Under Government plans to monitor internet traffic, raw data would be collected and stored by the black boxes before being transferred to a giant central database.
The vision was outlined at a meeting between officials from the Home Office and Internet Service Providers earlier this week.
It is further evidence of the Governments desire to have the capability to vet every telephone call, email and internet visit made in the UK, which has already provoked an outcry.
Richard Thomas, the Information Commissioner, has described it as a "step too far".
The proposal is expected to be put out to consultation as part of the new Communications Data Bill early next year.
At Mondays meeting in London representatives from BT, AOL Europe, O2 and BSkyB were given a presentation of the issues and the technology surrounding the Governments Interception Modernisation Programme (IMP), the name given by the Home Office to the database proposal.
They were told that the security and intelligence agencies wanted to use the stored data to help fight serious crime and terrorism.
Officials tried to reassure the industry by suggesting that many smaller ISPs would be unaffected by the "black boxes" as these would be installed upstream on the network and hinted that all costs would be met by the Government.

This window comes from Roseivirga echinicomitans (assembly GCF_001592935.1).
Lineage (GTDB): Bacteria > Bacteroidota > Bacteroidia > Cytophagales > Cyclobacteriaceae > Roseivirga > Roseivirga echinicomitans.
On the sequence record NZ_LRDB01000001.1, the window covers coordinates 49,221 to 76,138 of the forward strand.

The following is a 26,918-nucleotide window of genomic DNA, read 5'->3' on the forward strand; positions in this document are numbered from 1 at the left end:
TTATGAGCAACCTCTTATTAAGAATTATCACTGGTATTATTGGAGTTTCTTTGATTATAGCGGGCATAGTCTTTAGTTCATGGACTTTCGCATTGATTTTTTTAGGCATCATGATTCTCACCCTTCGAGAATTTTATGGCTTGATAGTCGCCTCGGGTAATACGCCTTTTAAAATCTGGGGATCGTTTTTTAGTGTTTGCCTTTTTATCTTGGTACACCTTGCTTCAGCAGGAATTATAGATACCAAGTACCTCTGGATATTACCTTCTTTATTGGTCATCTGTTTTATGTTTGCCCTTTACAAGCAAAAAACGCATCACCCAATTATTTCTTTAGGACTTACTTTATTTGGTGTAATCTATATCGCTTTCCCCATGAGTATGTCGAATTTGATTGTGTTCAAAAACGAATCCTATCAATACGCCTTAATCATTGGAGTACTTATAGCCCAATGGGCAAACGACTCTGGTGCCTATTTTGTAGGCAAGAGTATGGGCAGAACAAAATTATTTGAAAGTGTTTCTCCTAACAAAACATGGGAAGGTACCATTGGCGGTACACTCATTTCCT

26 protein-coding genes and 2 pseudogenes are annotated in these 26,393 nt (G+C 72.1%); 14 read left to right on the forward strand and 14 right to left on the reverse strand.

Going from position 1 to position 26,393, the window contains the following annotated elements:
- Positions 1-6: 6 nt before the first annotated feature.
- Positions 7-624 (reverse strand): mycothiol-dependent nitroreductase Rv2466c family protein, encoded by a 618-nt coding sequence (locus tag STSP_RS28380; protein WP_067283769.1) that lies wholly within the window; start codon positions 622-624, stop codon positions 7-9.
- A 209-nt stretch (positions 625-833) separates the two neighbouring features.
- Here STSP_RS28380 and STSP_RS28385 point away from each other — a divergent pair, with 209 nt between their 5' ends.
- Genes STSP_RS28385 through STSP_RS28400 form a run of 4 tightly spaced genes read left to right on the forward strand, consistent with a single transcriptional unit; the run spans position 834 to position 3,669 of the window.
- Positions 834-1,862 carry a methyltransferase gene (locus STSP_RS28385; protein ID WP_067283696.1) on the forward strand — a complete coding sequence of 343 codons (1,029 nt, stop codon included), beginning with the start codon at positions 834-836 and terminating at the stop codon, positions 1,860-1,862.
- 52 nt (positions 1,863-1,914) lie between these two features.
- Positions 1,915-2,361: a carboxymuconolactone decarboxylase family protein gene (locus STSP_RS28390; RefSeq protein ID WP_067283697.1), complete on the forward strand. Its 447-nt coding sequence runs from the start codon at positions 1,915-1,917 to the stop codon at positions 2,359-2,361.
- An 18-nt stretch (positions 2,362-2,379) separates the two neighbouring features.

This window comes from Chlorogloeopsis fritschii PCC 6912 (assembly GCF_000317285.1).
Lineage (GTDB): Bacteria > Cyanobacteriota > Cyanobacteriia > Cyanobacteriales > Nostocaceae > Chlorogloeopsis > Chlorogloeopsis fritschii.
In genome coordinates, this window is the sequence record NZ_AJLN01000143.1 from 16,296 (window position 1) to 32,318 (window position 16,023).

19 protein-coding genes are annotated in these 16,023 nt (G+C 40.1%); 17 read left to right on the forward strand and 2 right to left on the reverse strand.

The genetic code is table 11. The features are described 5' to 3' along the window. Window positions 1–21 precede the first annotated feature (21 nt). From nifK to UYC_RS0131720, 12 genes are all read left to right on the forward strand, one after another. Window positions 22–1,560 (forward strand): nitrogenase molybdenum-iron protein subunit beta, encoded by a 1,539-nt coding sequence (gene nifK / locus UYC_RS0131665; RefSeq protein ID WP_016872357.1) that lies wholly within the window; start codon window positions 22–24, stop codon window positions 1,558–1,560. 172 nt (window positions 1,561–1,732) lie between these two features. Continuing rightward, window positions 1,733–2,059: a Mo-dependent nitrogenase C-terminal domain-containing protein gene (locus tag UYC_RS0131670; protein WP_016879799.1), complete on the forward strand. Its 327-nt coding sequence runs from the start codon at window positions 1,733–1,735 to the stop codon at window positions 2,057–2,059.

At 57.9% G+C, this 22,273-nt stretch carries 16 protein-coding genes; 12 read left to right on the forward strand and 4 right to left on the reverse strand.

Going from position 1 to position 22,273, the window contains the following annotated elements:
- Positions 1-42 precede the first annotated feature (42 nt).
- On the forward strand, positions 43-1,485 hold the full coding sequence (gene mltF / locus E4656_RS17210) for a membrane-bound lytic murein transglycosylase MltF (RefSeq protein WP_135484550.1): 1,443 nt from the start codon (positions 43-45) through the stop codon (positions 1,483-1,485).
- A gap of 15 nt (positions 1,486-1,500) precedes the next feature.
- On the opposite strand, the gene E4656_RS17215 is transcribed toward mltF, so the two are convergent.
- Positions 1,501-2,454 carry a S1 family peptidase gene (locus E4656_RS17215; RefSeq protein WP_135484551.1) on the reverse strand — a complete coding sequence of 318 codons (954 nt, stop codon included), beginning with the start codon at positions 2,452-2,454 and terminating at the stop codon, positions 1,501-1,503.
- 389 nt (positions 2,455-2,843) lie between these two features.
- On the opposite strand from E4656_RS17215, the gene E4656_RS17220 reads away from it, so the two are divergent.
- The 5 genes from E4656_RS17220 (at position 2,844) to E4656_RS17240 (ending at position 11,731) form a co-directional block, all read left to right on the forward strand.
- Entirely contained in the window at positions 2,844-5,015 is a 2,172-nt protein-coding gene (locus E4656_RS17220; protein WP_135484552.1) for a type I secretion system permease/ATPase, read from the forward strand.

One delegate at the meeting told the Independent: "They said they only wanted to return to a position they were in before the emergence of internet communication, when they were able to monitor all correspondence with a police suspect. The difference here is they will be in a much better position to spy on many more people on the basis of their internet behaviour. Also theres a grey area between what is content and what is traffic. Is what is said in a chat room content or just traffic?"
Ministers have said plans for the database have not been confirmed, and that it is not their intention to introduce monitoring or storage equipment that will check or hold the content of emails or phonecalls on the traffic.
A spokesman for the Home Office said: "We are public about the IMP, but we are still working out the detail. There will a consultation on the Communications Data Bill early next year."
News source: Source